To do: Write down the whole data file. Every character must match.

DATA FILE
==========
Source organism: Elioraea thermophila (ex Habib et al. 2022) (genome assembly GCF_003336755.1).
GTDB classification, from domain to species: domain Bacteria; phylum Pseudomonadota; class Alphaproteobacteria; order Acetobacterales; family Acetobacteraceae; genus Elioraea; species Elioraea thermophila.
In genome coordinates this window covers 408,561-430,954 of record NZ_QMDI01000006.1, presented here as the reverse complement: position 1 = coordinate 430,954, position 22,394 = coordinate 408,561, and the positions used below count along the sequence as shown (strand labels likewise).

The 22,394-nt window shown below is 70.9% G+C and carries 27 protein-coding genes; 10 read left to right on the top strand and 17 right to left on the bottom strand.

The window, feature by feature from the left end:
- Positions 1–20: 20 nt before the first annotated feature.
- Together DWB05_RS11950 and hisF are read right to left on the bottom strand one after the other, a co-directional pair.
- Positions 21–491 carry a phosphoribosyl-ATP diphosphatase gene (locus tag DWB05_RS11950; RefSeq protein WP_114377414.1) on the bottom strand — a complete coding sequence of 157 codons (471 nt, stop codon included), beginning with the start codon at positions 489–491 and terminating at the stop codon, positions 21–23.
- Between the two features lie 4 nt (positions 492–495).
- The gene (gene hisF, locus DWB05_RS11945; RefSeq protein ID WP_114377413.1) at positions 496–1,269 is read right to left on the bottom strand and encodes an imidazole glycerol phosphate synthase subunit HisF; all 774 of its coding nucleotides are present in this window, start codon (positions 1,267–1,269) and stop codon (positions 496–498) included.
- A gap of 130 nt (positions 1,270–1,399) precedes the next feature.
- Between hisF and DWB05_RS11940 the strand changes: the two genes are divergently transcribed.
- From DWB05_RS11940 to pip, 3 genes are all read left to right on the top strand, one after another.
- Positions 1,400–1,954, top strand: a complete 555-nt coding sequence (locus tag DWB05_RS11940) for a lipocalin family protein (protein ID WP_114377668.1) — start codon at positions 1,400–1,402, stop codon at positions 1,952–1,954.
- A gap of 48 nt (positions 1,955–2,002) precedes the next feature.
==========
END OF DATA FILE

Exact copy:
Source organism: Elioraea thermophila (ex Habib et al. 2022) (genome assembly GCF_003336755.1).
GTDB classification, from domain to species: domain Bacteria; phylum Pseudomonadota; class Alphaproteobacteria; order Acetobacterales; family Acetobacteraceae; genus Elioraea; species Elioraea thermophila.
In genome coordinates this window covers 408,561-430,954 of record NZ_QMDI01000006.1, presented here as the reverse complement: position 1 = coordinate 430,954, position 22,394 = coordinate 408,561, and the positions used below count along the sequence as shown (strand labels likewise).

The 22,394-nt window shown below is 70.9% G+C and carries 27 protein-coding genes; 10 read left to right on the top strand and 17 right to left on the bottom strand.

The window, feature by feature from the left end:
- Positions 1–20: 20 nt before the first annotated feature.
- Together DWB05_RS11950 and hisF are read right to left on the bottom strand one after the other, a co-directional pair.
- Positions 21–491 carry a phosphoribosyl-ATP diphosphatase gene (locus tag DWB05_RS11950; RefSeq protein WP_114377414.1) on the bottom strand — a complete coding sequence of 157 codons (471 nt, stop codon included), beginning with the start codon at positions 489–491 and terminating at the stop codon, positions 21–23.
- Between the two features lie 4 nt (positions 492–495).
- The gene (gene hisF, locus DWB05_RS11945; RefSeq protein ID WP_114377413.1) at positions 496–1,269 is read right to left on the bottom strand and encodes an imidazole glycerol phosphate synthase subunit HisF; all 774 of its coding nucleotides are present in this window, start codon (positions 1,267–1,269) and stop codon (positions 496–498) included.
- A gap of 130 nt (positions 1,270–1,399) precedes the next feature.
- Between hisF and DWB05_RS11940 the strand changes: the two genes are divergently transcribed.
- From DWB05_RS11940 to pip, 3 genes are all read left to right on the top strand, one after another.
- Positions 1,400–1,954, top strand: a complete 555-nt coding sequence (locus tag DWB05_RS11940) for a lipocalin family protein (protein ID WP_114377668.1) — start codon at positions 1,400–1,402, stop codon at positions 1,952–1,954.
- A gap of 48 nt (positions 1,955–2,002) precedes the next feature.